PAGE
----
The Times from Hammond, Indiana on August 6, 1935 · Page 35
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The Times from Hammond, Indiana · Page 35

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Hammond, Indiana
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Tuesday, August 6, 1935
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Page 35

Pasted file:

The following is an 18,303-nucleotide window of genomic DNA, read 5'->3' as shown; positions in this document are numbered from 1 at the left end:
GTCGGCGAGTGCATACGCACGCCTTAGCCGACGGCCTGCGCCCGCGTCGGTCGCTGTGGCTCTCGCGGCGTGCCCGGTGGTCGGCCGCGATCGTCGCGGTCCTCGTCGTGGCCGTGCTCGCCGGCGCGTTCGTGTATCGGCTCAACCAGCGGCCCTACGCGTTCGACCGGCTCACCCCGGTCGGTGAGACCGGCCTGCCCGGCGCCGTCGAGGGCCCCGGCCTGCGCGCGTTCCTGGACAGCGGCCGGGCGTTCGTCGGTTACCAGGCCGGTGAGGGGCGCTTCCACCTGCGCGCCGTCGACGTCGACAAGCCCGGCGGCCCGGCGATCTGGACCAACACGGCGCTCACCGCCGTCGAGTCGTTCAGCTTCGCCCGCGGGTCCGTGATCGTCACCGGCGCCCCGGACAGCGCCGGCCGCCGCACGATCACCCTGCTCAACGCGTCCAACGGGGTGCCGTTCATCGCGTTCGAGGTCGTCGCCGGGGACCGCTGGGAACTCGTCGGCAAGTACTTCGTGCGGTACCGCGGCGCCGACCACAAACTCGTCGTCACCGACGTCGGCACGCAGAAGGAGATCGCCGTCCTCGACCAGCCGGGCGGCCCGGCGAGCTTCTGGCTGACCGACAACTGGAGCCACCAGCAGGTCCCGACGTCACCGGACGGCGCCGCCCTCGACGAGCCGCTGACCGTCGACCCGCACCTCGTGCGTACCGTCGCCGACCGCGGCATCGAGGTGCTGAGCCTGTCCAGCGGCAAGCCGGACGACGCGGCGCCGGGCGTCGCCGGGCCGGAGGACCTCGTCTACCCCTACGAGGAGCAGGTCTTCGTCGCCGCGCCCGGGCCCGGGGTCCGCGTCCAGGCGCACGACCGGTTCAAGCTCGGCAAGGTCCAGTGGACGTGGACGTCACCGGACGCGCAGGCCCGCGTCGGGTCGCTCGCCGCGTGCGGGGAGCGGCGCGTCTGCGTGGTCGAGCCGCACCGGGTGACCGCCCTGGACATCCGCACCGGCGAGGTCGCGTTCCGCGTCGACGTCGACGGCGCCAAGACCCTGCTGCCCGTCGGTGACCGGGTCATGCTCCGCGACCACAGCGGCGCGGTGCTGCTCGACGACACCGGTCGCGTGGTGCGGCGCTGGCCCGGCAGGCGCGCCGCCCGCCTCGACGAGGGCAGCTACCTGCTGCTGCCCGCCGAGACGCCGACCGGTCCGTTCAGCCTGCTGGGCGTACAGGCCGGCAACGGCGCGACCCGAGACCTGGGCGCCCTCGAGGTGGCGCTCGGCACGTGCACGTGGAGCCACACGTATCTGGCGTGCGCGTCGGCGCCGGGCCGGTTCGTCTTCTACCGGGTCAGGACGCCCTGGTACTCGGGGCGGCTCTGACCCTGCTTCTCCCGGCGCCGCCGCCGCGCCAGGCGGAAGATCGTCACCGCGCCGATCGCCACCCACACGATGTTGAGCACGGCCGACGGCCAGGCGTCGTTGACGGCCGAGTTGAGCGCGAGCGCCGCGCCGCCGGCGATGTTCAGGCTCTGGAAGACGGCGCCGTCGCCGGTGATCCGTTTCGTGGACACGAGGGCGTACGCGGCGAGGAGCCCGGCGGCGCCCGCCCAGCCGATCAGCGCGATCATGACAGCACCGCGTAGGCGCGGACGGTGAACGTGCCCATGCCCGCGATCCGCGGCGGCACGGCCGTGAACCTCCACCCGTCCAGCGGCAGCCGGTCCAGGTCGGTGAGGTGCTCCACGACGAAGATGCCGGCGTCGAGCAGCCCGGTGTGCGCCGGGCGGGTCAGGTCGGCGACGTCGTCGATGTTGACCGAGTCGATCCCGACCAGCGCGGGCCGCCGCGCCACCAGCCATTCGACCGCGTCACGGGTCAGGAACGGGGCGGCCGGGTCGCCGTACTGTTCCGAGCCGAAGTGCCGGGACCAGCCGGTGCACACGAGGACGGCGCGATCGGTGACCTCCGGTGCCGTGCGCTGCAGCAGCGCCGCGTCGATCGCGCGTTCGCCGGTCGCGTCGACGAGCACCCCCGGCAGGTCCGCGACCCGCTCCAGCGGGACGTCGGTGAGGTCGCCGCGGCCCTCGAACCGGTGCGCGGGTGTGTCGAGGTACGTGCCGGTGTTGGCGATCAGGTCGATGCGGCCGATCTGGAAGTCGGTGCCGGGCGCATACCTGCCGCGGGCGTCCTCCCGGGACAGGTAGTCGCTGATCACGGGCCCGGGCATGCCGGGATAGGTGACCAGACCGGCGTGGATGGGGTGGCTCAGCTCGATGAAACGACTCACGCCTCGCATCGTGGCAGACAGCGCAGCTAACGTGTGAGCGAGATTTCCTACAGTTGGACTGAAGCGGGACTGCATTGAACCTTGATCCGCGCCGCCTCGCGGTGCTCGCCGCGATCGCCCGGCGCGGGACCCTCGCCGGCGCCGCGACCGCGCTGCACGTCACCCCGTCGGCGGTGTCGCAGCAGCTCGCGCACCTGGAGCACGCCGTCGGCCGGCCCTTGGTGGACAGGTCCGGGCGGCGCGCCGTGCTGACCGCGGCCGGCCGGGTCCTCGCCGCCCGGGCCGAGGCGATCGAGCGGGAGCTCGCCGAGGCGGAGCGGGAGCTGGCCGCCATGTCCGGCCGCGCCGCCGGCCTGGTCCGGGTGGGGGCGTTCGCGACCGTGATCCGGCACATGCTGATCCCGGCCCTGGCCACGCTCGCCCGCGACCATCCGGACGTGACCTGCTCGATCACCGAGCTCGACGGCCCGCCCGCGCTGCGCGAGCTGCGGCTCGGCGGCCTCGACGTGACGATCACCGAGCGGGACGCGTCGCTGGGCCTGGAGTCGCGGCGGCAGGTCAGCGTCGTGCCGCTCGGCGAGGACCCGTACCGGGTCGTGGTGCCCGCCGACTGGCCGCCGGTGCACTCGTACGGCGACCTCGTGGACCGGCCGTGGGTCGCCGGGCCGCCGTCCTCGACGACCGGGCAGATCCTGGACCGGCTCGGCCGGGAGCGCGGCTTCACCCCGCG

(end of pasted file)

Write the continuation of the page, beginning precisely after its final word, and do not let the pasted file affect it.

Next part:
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THE. HAMMOND". TIMES JAP 'AFFRONT' OVER CARTOON ! JOLTSCAPITAL Suddenly Reveals to U, S, ! Dangerous Character of Far Eastern Situation WASHINGTON,- Aug. 6.--Nippon's protest to the United States that the publication in this country of a cartoon at Emperor Hirohltto was a "deep affront to all Japanese" has brought up official Washington with'a jerk.' Not that this government feels any responsibility in the matter, boasting as it does of free speech and free press. But the astounding incident has suddenly revealed to it, as though by a flash of lightning in the dark, the hair-trigger character of the whole "Far ^Eastern situation. Japan is in the initial stages of What shs feels is a fight for life. A first class power, she lacks the territorial and economic resources to maintain her permanently on that basis. She is confronted with the alternatives of increasing such resources or dropping back to a Jesser status. Must Die for Emperor That she will not even consider. She would rather shed the last drop cf her Wood. Accordingly, a Her- cullean task lies ahead. She plans nothing less than the creation of a vast new empire. Sacrifices almost beyond national and human endurance will be essential for years to come. The basis of these sacrifices is 'emperpr worship. The emperor, to the Japanese, is not like other emperors. He is not even quite mortal. He is the direct descendant of the grandson of the Deity, Amatersau- o-Jriikami, the sun goddess. He and his line are eternal. For them, every 'Japanese must be glad to die, give up fortune, submit to any and all sacrifices uncomplainingly. To carry out her divine destiny, 'Japan must expand. To do this she plans a navy equal to Britain's and America's, a powerful army and a mighty air force. And these things cost money. Taxes are already high. Yet the population has been .warned tbat bigger demands are still-to come. Last year's military budget was the largest in the country's peace time history. This year's is still bigger. Nor, government spokesmen have indicated, will the next' five -years see them any smaller. Tremendous Sacrifices Seen When ths hard-put financial experts of .the government ask the militarists where so much money is to come from, the reply is: "That's your business, not ours. Find the money!" For some time Japan has been Issuing what they call "red ink' bonds. Moi-e will be needed before 'Japanese expansion in Asia is completed. Tremendous sacrifices in blood and money appear inevitable. Tli« miltarist, therefor*, are rciorting to all sorts of means to keep the population stirred up! They are constantly juggling with dynamite. The foreign office is prodded into doing its. share. Last year ·when a Chinese newspaper ai JTsingtau published something aboul the Japan use emperor, its plant was not only wrecked, but China had LABOR BATTLE IN 'CITY OF BROTHERLY LOVE' Philadelphia streets in vicinity of Opal Hosiery company plant becomes a battle ground a$ police try to disperse 5,000 strike pickets. At left an injured worker is assisted from the scene and at right \s a policeman felled by a milk bottle throwti by a demontstrator. (Central Press) :o apologize. Tokio threatened to send warships. Recently a Shanghai publication committed a similar offense. Nan- king was again ordered to apologize and punish the writer. The latter was sent to prison for 14 months. Political Parties Dead Political parties in J a p a n-virtually dead since the Manchu- rlan adventure began and the mili- larists took over the power--lately lave been discussing a return to constitutional government. It is re- jarded as significant, therefore, iiat simultaneously with the pro:est to Washington, there'Was pub- ished throughout Japan, at the militarists' demand, a warning to te "constitutionalists." "The national policy of-Japan," the government statement read, "is clearly revealed in the divine message that the Sun Goddess gave her grandson, the first emperor, on his advent in Japan. . . 'When the constitution was promulgated, Emperor Meiji proclaimed: 'We inherit supreme rights from our ancestors and transmit them to our descendants.' Article 1 of the constitution provides, "The empire shall be ruled over and governed by a line of emperors unbroken from ages eternal' it is therefore clear that supreme power rests with the emperor." The militarists of Japan deem the divine origin cult vital to their plans. The Japanese masses will sacrifice- lives and fortunes - more readily for it than for a constitution or a parliament. Today's Radio PROGRAM Tuesday, Aug. 6 6:00 P. M. WON--Sports. WENR--Dinner concert. WMAQ--Spitalny's orchestra. WCFLi--Melodists. 6:15 P. M. WGN--Palmer House ensemble. WAAP--Jimmy Kozak, pianist WCFL--Melodists . WENR--Tony and Gus. WBBM--Sports. WJJD--Sports. WMAQ--Palace Varieties. 6:30 P. M. WGN--Lum and Abner. He Considered Marriage a Gamble Lieut. Valentine Preston waa a good-looking, likable chap' with a -weakness for liquor and attractive women. Care^ free'snd irresponsible Tie had sneaked through Annapolis ..with plenty of scrapes chalked up against his record. Out in -the world and attached to a gunboat in China, he still was an overgrown boy who refused to let the cares of the world rest Tipon his shoulders for a fleeting moment. Mar- "riage? It was a*gamble pure and simple. You may con-, demn Val for his many faults but-you-will like'him "'in STORMY LOVE ,, by;BELLE'BURNS GROMER BEGINS NEXT TUESDAY IN THE TIMES \ WENR--Song a Day. WMAQ^Tnckie Heller. WBBM--Buck Rogers, WCPL--Dot and Will. 6:45 P. H. WGN--Palmer House ensemble. WJJD--Rhubarb Red. WENR--Mario Cozzi. WAAF--Symphonic hour. WCFL--Art Kahn, pianist WMAQ--You and Your Government. 7:00 P. M. WGN--Dance orchestra. WCFI^Sports. WJJD--Sports. WMAQ--Reisman's orchestra. WBBM--Lavender and Old Lace. WLfi--Crime Clews. 7:30 P. M. WGN--Veloz and Yolanda's orchestra. WIND--You and Your Government. ' WMAQ--Wayne King's orchestra. WBBM--J. C. Bowers, housing talk WLS--Welcome Valley. WCFL--Patterns in Harmony. , 7:45 P. M. WGN--Horace Heidt's orchestra. WBBM--Ted Fio Rito's orchestra. WJJD--Bosworth Broadcast. 8:00 P. M. WGN--Grant park concert WIND--Concert ensemble. WBBM--Park board concert. WLS--N. T. G.'s girls. WCFL--The Hungry Five. WMAQ--Ben Bernie's orchestra. WHFC--Irish hour, 8:15 P. M. WJJD--Federal Housing program. WIND--Tom Warrillow. 8:30 P. M. WENR--Rep. P. L. B. Kloeb. WMAQ--Eddie D.uchin's orchestra kVBBM--Fred Waring's orchestra. WJJD--Polish program. WCFL--Harmony Revue. 8:45 P. M. WGN--Joe Sanders' orchestra. WIND.--Cecil and Sally. WENR--Goodman band concert. 9:00 P. BL * WIND--Housing administration. WMAQ--Don Caesar de Bazon. 9:07 P. BL WGN--Sports. 8:15 P. M. WGN--Veloz and Yolanda's orchestra. 9:30 P. M. WGN--Lawrence Salerno, and concert orchestra. WBBM--Jerry Cooper. WIND--Gringola. WENR--Gale Page, contralto. 9:45 P. M. WBBM--Louis Prirna's orchestra. WENR--Ben Pollack's orchestra. 10:00 P. M. WGN--Horace Heidt's orchestra. WBBM--Musical Moments. WMAQ--Amos 'n' Andy. 10:15 P. M. WGN--The Dream Ship. WIND--Newstrom's orchestra. WENR--Jesse Crawford, organist. WBBM--Masters' orchestra, WBAQ--Donald McGibeny. WCFL--Dorsey Bros.' orchesrta. 10:30 P. M. WGN--Wayne King's orchestra. WCFL--Reichman's orcestra. WBBM--Ted Fio Rito's orchestra. WMAQ--Glenn Lee's orchestra. WIND--Balladeer's orchestra. WENR--Keller's orchestra. 10:45 P. M. WBBM--Bill Hogan's orchestra. WENR--Crone's orchestra. VMAQ--The Open Road. 10:50 P. M. VGN--Anson Weeks' orchestra . 11:00 P. M. . fMAQ--Al Kvale's orchestra. VBNR--Ben Pollack's orchestra. VCFL--Shandor, violinist. fBBM--Seattle Symphony. VIND--Newstrom's orchestra. 11:10 P. M. VGN--Veloz and Yolanda's orchestra. VCFL-- Ranny Weeks' orchestra. 11:30 P. M. VGN--Horace Heidt's orchestra. VBBM--Bill Hogan's orchestra. VENR--Joe Rine's orchestra. fMAQ--Crone's orchestra. VCFL--Simmons' orchestra. VIND--Slumber hour. 11:45 P. M. VGN--Joe Sanders' orchestra. ' Midnight VGN--Continental Gypstes. VBBM--Al Diem's orchestra. iVENR--Glenn Lee's orchestra. A'MAQ--Keller's orchestra. 13:15 A. M. VGN--Anson Week's' orchestra. 12:30 A. M. VGN--Joe Sanders' orchestra. kVBBM--Zito's orchestra. VMAQ--Christensen's orchestra. iVENR--Al Kvale's orchestra . 12:45 A. M. tVGN--Horace Heidt'a orchestra. VENR--Crone's orchestra. 1:00 A. M. WGN--Veloz and Yolanda's orchestra. - Ann Harding, blond screen star, felt today that she had proved herself a "fit mother" far Jane, her eight-year-old daughter, after submitting to questions by attorneys for Harry C. Bannister, her divorced actor husband. Miss Harding capitulated after bitterly opposing efforts of Banister's attorneys to question her conduct in Reno, Nevada, last December. She appeared in court six times to fight the issue. None of the principals would comment on the nature of the questions. Roland ' R. Woolley, Miss Harding's attorney, said he would ask early trial of the case, however. "Miss Harding's name will be cleared once and for all," he said. Mary Pickford, "America's Sweetheart," and partner in the late "perfect Hollywood romance," was back in the film capital today, after a visit to New York and the east. She attended tha funeral of her aunt, Mrs Elizabeth Ryder, who died last Wednesday. Perhaps it was just a coincidence, but Hollywood wondered today whether Jack Dempsey and his divorced wife, Estelle Taylor, are actually on speaking terms as has been reported. The former champion, the present Mrs. Dempsey, and Mr. and Mrs. Gary Cooper, were seated in a cafe when Miss Taylor entered with an escort. Jack and his party at once arose and left. Miss Taylor seemed not to notice. "Don't Quote Me" Sidelights on, our Washington Officials (By United Presst WASHINGTON, Aug. 6. -- The utility lobby investigation's famous ' cigar box" episode has had one unusual repercussion. A number of Rep. Wright Patman's loyal constituents have written him, saying they are standing by him 100 per cent on this "cigar box" business. This has embarrassed Patman consid"rably. If the good folks would read their newspapers more closely they would see why. It is Rep. Nat Patton, another Texas democratic congressman, -who is involved in the "cigar box" business. The confusion arose, of -course, due to the similarity of names. f-'atmah and Patton sound a lot alike. Also Patman is well known as the leader of a number-of national fights for the soldier bonus bill. Patton is a first-termer and few outside of his own Texas district had ever heard of him. Patman supporters are hoping the mixup won't hurt their man at election time. 'Tueg'ctay. August '6, '1935. year. The house has okehed the raise already. The amount is just a drop in the bucket in these days of multi-billion dollar budgets but the civil service commission reported that the raises would go to better pur-^, pose with the charwomen than anjt*^! other group. , J The raises are being granted by t providing that the women be paid for legal holidays, excluding Sundays. If the senate finds time to get around to it, the 2,500 lowest paid workers in government service are going to receive a little raise. These 2,500 at the bottom of the pay roll are the charwomen who keep the hundreds of government l.uildmgs spic and span. Congress --if the raises go through--would increase the annual stipend of these workers by an average of $20 a COMPETE FOR RIFLE TEAM INDIANAPOLIS, Ind., Aug. .-- (U.P.)--Cadets at the citizens miU- tiry training camp spent their time 'on the rifle ranges today qualifying for the camp ride team, which will be sent to Camp 'Perry, O, next month for the national matches. Tryouts will .reduce the field to about 30 competitors and from, that number five will be selected to represent the post in the national contest. Eight cadets already nave been named to the team from the July C. M. T. C. camp. (Copyright, 1935, by United Press) HOLLYWOOD, Calif., Aug. 6.-Fourteen young girls from all parts of the United States were launched on the trail of film stardom, Hollywood's golden" will o' the wisp, by 20th Century-Fox studios today. The youngsters, who have finished 18 months in the studio's training school, were given six months contracts, the studio retaining option to renew for periods up to seven years. They were: Shirley Aaronson, Fresno, Cal.; Lynn Bari, Roanoke, Va.; Esther Brodlet, Chicago; Mary Blackwood, Alexandria, La.; Julie Cabanne, Hollywood; Dorothy Dearmg, Parachute, Colo.; Florine Dickson, San Bernardino, Cal.; Patricia Farr, Kansas City; Philippa Hilber, Los Angeles; Anne Nagel, Boston; Geneva Sawyer, Minneapolis; Iris Shunn, Sioux City, la.; Anita Thompson, Dallas, Tex., and Marian Weldon, Duluth, Minn, THESE VALUES FOR WEDNESDAY--STORE HOURS, 9 A. M. TO S;30 P.M. PURE FOOD COUPON SALE! MODERN WOMEN Nttd Not Suffer monthly ppin and delay duo to col da, nervous strain, exposure or sicular causes. Chi-chca-teraI)iamondi3mndPil]s are effective, rehableand giro Quick Rtllcf. Sold by nil droggista for over 45 years. Ask for CHICHESTERS PILLS 'THI DIAMOND HOHMAN AVENUE AT SIBLEY STREET Clip Coupons AND SAVE! Here', a. SJe that will help tli* homenuker manage her food dollar* to excellent ad. vantage. Groceries that are famous.for quality . . . meat* and creanwrie* that are ideal for warm weather--all priced low! 3 A nwoubJ^ GASHCAT · You wouldn't think of building a home without first getting an estimate of the cost. Likewise, it's foolish to "guess" about the cost of heating your home with Gas. Every home varies in size, insulation and in scores of other details. We offer to send an experienced engineer to your home, without cost or obligation to you, to measure your home accurately for gas heat. Contrary to popular opinion, gas heat is not expensive. In fact, some homes t find it extremely cheap. Maybe it will prove to be the ideal method when applied to your home. Ask us to find out! ^ r NORTHERN INDIANA PUBLIC SERVICE COMPANY CITY * Please prepare a reliable estimate of the cost · of heating my home with GAS--providing you do it without any obligation on my part. No Charge, No Obligation Let us send ft ma to mesuf e your home for gas heat. No cost... no obligation. Cbp '«nd m*U this request, or simply call'us on the phone. NAME_ ADDRESS. ( , . NORTHERN INDIANA PUBLIC SERVICE COMPANY PURE FOOD COUPON TENDER, JUICY Pot Roast With Coupon Lean, fresh. Special, L.b.. . . 8 1C 2 PUKE FOOD COUPON FRESHLY BAKED Do-Nuts With Coupon Made in our own bakery. Dozen. 8 ic 2 . ,,...,, j j -- L PUKE FOOD COUPON BROOKF1ELD Cheese Spread With Coupon Artier., Brick, Pimento. 4-ox. 4 ^r 25C I PURE FOOD ··p^q COUPON I ROSE DALE Peaches With Coupon No. 2Ji Caps 2 *«· 31c PURE FOOD I I PURE FOOD COUPON P^TI rpq COUPON LARGE SUNKIST Lemons With Coupon Make iced lemonade. Dozen 25 LARGE GEORGIA Watermelons With Coupon Juicy and 25* IF PUKE FOOD COUPON SWIFT'S Corned Deef With Coupon No. 1 Size Can* 2 tor 27 C SMALL. LEAN Pork Chops 18 With Coupon Freshly cut. Tender. Lb. S 1C 2 i i · i ; i j j Kl M Witt ' Nour 2-lb. PURE FOOD COUPON lAFT'S CHOCOLA1 alted Mi Coupon Jj slung* ^Q can . . . . T TE Ik n* PURE FOOD- COUPON ARMOUR'S Pork Deans With Coupon 16-OK. cans. 6 ^ 25c "t r" PURE FOOD COUPON COLO LEAF Ass't Sodas . With Coupon Large bottle. Deposit required. U · H PURE FOOD COUPON FRESHLY GROUND Hamburger 9 1C 2 With Coupon Of fint quality meats. Lb. . . PURE FOOD COUPON HBLLMANN'S Mayonnaise 43' With Coupon For salads. Quart jar . 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